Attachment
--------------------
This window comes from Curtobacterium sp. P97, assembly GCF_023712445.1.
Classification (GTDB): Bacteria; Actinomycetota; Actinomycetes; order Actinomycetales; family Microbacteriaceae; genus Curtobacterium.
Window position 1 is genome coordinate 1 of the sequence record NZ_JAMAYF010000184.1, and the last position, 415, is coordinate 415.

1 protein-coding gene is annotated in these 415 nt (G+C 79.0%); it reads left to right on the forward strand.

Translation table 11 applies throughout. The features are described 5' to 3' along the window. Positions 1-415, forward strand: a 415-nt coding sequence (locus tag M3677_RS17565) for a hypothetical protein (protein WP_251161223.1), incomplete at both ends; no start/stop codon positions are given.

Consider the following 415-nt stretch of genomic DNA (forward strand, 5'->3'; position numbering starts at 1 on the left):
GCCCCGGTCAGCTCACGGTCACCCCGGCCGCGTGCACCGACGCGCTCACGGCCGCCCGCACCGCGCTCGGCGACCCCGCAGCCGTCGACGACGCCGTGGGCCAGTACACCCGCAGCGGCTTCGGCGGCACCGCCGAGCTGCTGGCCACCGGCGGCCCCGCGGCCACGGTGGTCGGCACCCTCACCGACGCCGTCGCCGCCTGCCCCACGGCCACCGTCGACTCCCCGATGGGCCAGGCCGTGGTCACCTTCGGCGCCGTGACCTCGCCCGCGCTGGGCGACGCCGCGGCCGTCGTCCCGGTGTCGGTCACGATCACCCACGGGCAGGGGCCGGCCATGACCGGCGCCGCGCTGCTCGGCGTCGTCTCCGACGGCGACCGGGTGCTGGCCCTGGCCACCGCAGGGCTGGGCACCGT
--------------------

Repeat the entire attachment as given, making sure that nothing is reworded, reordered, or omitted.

This window comes from Curtobacterium sp. P97, assembly GCF_023712445.1.
Classification (GTDB): Bacteria; Actinomycetota; Actinomycetes; order Actinomycetales; family Microbacteriaceae; genus Curtobacterium.
Window position 1 is genome coordinate 1 of the sequence record NZ_JAMAYF010000184.1, and the last position, 415, is coordinate 415.

1 protein-coding gene is annotated in these 415 nt (G+C 79.0%); it reads left to right on the forward strand.

Translation table 11 applies throughout. The features are described 5' to 3' along the window. Positions 1-415, forward strand: a 415-nt coding sequence (locus tag M3677_RS17565) for a hypothetical protein (protein WP_251161223.1), incomplete at both ends; no start/stop codon positions are given.

Consider the following 415-nt stretch of genomic DNA (forward strand, 5'->3'; position numbering starts at 1 on the left):
GCCCCGGTCAGCTCACGGTCACCCCGGCCGCGTGCACCGACGCGCTCACGGCCGCCCGCACCGCGCTCGGCGACCCCGCAGCCGTCGACGACGCCGTGGGCCAGTACACCCGCAGCGGCTTCGGCGGCACCGCCGAGCTGCTGGCCACCGGCGGCCCCGCGGCCACGGTGGTCGGCACCCTCACCGACGCCGTCGCCGCCTGCCCCACGGCCACCGTCGACTCCCCGATGGGCCAGGCCGTGGTCACCTTCGGCGCCGTGACCTCGCCCGCGCTGGGCGACGCCGCGGCCGTCGTCCCGGTGTCGGTCACGATCACCCACGGGCAGGGGCCGGCCATGACCGGCGCCGCGCTGCTCGGCGTCGTCTCCGACGGCGACCGGGTGCTGGCCCTGGCCACCGCAGGGCTGGGCACCGT